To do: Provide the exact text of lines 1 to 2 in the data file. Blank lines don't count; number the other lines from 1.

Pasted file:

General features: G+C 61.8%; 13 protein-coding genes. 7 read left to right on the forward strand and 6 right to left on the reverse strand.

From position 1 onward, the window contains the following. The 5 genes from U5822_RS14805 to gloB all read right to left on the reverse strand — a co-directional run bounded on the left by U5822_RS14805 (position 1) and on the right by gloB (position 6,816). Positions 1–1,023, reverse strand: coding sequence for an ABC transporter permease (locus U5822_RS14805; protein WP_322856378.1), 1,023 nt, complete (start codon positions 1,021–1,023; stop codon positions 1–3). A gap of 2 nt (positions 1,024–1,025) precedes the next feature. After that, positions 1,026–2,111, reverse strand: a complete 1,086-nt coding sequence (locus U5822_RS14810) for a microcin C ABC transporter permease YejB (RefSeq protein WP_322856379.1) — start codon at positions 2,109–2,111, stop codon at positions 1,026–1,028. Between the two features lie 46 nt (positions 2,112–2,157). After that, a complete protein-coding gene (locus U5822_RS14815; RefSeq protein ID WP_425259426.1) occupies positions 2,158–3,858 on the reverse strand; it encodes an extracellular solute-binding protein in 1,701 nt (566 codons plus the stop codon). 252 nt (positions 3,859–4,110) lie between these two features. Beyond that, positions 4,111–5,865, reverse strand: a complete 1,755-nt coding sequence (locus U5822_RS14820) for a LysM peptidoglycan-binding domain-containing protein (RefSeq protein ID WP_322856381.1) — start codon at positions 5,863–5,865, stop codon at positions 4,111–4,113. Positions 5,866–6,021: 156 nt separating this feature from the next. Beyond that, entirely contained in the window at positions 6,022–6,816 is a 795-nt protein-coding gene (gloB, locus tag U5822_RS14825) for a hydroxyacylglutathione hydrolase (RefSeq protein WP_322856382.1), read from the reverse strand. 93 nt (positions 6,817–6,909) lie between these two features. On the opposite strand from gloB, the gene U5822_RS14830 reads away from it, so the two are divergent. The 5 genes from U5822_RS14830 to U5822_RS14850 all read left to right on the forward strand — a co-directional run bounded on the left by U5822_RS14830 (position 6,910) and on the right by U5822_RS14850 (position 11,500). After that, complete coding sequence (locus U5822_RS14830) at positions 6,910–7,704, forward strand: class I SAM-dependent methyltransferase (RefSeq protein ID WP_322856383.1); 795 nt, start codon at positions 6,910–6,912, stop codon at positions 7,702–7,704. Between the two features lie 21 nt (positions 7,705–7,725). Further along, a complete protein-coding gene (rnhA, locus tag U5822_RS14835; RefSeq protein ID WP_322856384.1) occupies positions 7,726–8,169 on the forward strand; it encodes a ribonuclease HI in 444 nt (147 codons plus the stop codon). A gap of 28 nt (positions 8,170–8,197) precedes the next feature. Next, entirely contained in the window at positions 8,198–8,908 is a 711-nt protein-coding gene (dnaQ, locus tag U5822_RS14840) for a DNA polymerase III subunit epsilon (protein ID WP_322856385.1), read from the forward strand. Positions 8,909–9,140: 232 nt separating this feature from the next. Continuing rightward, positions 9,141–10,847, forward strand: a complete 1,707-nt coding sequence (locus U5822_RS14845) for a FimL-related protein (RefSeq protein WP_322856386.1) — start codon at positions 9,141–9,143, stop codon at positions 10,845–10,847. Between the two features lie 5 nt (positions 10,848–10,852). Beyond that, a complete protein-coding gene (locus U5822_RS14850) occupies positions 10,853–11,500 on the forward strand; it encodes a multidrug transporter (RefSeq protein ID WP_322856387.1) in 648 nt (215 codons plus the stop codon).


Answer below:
General features: G+C 61.8%; 13 protein-coding genes. 7 read left to right on the forward strand and 6 right to left on the reverse strand.

From position 1 onward, the window contains the following. The 5 genes from U5822_RS14805 to gloB all read right to left on the reverse strand — a co-directional run bounded on the left by U5822_RS14805 (position 1) and on the right by gloB (position 6,816). Positions 1–1,023, reverse strand: coding sequence for an ABC transporter permease (locus U5822_RS14805; protein WP_322856378.1), 1,023 nt, complete (start codon positions 1,021–1,023; stop codon positions 1–3). A gap of 2 nt (positions 1,024–1,025) precedes the next feature. After that, positions 1,026–2,111, reverse strand: a complete 1,086-nt coding sequence (locus U5822_RS14810) for a microcin C ABC transporter permease YejB (RefSeq protein WP_322856379.1) — start codon at positions 2,109–2,111, stop codon at positions 1,026–1,028. Between the two features lie 46 nt (positions 2,112–2,157). After that, a complete protein-coding gene (locus U5822_RS14815; RefSeq protein ID WP_425259426.1) occupies positions 2,158–3,858 on the reverse strand; it encodes an extracellular solute-binding protein in 1,701 nt (566 codons plus the stop codon). 252 nt (positions 3,859–4,110) lie between these two features. Beyond that, positions 4,111–5,865, reverse strand: a complete 1,755-nt coding sequence (locus U5822_RS14820) for a LysM peptidoglycan-binding domain-containing protein (RefSeq protein ID WP_322856381.1) — start codon at positions 5,863–5,865, stop codon at positions 4,111–4,113. Positions 5,866–6,021: 156 nt separating this feature from the next. Beyond that, entirely contained in the window at positions 6,022–6,816 is a 795-nt protein-coding gene (gloB, locus tag U5822_RS14825) for a hydroxyacylglutathione hydrolase (RefSeq protein WP_322856382.1), read from the reverse strand. 93 nt (positions 6,817–6,909) lie between these two features. On the opposite strand from gloB, the gene U5822_RS14830 reads away from it, so the two are divergent. The 5 genes from U5822_RS14830 to U5822_RS14850 all read left to right on the forward strand — a co-directional run bounded on the left by U5822_RS14830 (position 6,910) and on the right by U5822_RS14850 (position 11,500). After that, complete coding sequence (locus U5822_RS14830) at positions 6,910–7,704, forward strand: class I SAM-dependent methyltransferase (RefSeq protein ID WP_322856383.1); 795 nt, start codon at positions 6,910–6,912, stop codon at positions 7,702–7,704. Between the two features lie 21 nt (positions 7,705–7,725). Further along, a complete protein-coding gene (rnhA, locus tag U5822_RS14835; RefSeq protein ID WP_322856384.1) occupies positions 7,726–8,169 on the forward strand; it encodes a ribonuclease HI in 444 nt (147 codons plus the stop codon). A gap of 28 nt (positions 8,170–8,197) precedes the next feature. Next, entirely contained in the window at positions 8,198–8,908 is a 711-nt protein-coding gene (dnaQ, locus tag U5822_RS14840) for a DNA polymerase III subunit epsilon (protein ID WP_322856385.1), read from the forward strand. Positions 8,909–9,140: 232 nt separating this feature from the next. Continuing rightward, positions 9,141–10,847, forward strand: a complete 1,707-nt coding sequence (locus U5822_RS14845) for a FimL-related protein (RefSeq protein WP_322856386.1) — start codon at positions 9,141–9,143, stop codon at positions 10,845–10,847. Between the two features lie 5 nt (positions 10,848–10,852). Beyond that, a complete protein-coding gene (locus U5822_RS14850) occupies positions 10,853–11,500 on the forward strand; it encodes a multidrug transporter (RefSeq protein ID WP_322856387.1) in 648 nt (215 codons plus the stop codon).